The two found each other on a social media site and their first meeting was in Mexico. A June 2018 wedding came after Johnson proposed only five days after they met. However, it seems the two were a mismatch early on in the marriage. Johnson got more than he bargained for while trying to keep up with the lifestyle Lima wanted for herself. Just five months into the marriage, Lima was arrested on a domestic abuse charge but Johnson chose to not press charges.

When your retirement income changes, so should spousal support

With more families having two spouses working outside of the home these days, spousal support isn't as common as it once was. The courts usually only order support when there is a substantial discrepancy in earning potential between former spouses. When both spouses work for the duration of the marriage, support may not be necessary.

However, especially for couples married for a long time and divorcing later in life, spousal support or alimony is still possible in an Ohio divorce. Particularly if one spouse stayed home for much of their professional life to raise children or care for the home, the spouse with higher earning potential may end up ordered to pay spousal support.

Lorenzo Lamas satisfied with latest divorce settlement

Try as they might, some Ohio couples just cannot make their marriages work. They often feel the only recourse is to file for divorce and end their union. Coming to an acceptable agreement may depend on the level of contention between the couple. Movie and TV personality Lorenzo Lamas has just finalized his fifth divorce and is satisfied with the division of assets between him and his ex-wife.

The 61-year-old actor filed for divorce from his wife, model and actress Shawna Craig, who is nearly half his age. The marriage lasted seven years, although they separated after five. He has six children from previous marriages, but this latest venture into matrimony did not yield any offspring. As such, there was no requirement for a child support resolution, and neither elected to receive spousal support.

Parents win child custody case with medical diagnosis

Many custody cases that make the news these days deal with celebrities from the sports or entertainment world fighting with an ex or of grandparents who are fighting to keep their grandchildren as a result of drug abuse on the part of their children. However, sometimes a child services agency gets involved and parents end up fighting for child custody of their own child. Ohio parents might be interested in the case of two parents fighting for child custody after a medical diagnosis gave the Department of Social Services cause to remove their child from his home.

When the child was only 2 months old, the parents took him to their local emergency room for swelling on his leg. Because of the area in which they lived, the parents believed it was a spider bite. X-rays showed the boy had 16 fractures in his leg, leaving the parents shocked but without an explanation of how the injuries could have happened. Barely a month later the parents were facing charges of misconduct of a child.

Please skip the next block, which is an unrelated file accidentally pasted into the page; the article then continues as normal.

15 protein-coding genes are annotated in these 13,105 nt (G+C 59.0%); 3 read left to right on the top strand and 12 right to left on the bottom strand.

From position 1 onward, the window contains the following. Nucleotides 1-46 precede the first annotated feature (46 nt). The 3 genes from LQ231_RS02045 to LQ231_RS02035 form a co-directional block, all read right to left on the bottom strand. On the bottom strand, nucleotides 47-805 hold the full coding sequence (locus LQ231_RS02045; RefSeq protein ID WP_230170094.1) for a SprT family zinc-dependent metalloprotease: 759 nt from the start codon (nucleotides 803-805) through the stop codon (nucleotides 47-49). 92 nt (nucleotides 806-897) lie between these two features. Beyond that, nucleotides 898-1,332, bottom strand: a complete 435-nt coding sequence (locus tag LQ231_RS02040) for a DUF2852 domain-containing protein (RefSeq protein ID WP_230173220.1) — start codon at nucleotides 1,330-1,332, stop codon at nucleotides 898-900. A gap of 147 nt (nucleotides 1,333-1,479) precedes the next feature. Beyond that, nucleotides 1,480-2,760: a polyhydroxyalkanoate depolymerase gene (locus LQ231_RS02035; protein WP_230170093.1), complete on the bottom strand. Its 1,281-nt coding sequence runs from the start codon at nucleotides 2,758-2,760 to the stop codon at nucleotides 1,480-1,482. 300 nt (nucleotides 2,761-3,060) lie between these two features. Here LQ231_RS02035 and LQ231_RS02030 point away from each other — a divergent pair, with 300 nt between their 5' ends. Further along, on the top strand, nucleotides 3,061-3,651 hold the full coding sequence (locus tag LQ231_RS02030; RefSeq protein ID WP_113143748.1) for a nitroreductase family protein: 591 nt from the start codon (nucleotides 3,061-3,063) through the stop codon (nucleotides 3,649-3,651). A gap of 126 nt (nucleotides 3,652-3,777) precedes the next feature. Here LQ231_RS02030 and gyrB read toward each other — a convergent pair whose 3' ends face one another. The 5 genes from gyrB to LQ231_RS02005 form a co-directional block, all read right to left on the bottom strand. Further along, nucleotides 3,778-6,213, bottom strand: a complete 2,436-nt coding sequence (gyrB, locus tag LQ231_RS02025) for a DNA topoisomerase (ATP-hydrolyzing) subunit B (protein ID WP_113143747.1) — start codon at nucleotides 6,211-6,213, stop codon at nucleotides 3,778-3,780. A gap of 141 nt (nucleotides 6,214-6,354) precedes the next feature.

Father appeals child custody case

Ohio fathers who are pursuing custody of their children may be interested to hear that many states are no longer automatically giving the mother guardianship after a divorce or separation. Family courts take into consideration a number of factors pertaining to the mother and the father as they determine the best interests of a child in a child custody case. One father in another state appealed after the department of child services there challenged a child custody placement in his favor.

DCS had been working with the mother and her boyfriend on an agreement concerning her three children, all under 5 years old. There had been suspicion of substance abuse that garnered the attention of the DCS, ultimately requiring treatment ordered by the court. Only months later, an unannounced visit by police revealed the children had been left alone by the mother. The father had a stable job with a steady income, and the children were placed in his care.

More money, fewer problems in divorce

For Ohio couples who have chosen to end their marriage, division of money and other assets is often the biggest point of contention. When it comes to any type of financial support during many divorce proceedings, there can be some explosive conflicts. However, it has been suggested that the more money involved in divorce proceedings, the better for the exes.

With the divorce of Amazon founder, Jeff Bezos and his wife, MacKenzie headlining the news, a recent report offers the opinion that large amounts of money accumulated during a marriage may be the key to a friendlier divorce. Bezos is reportedly worth $137 billion and MacKenzie will be more than stable financially once they are no longer husband and wife. They say they want to remain friends from here on out.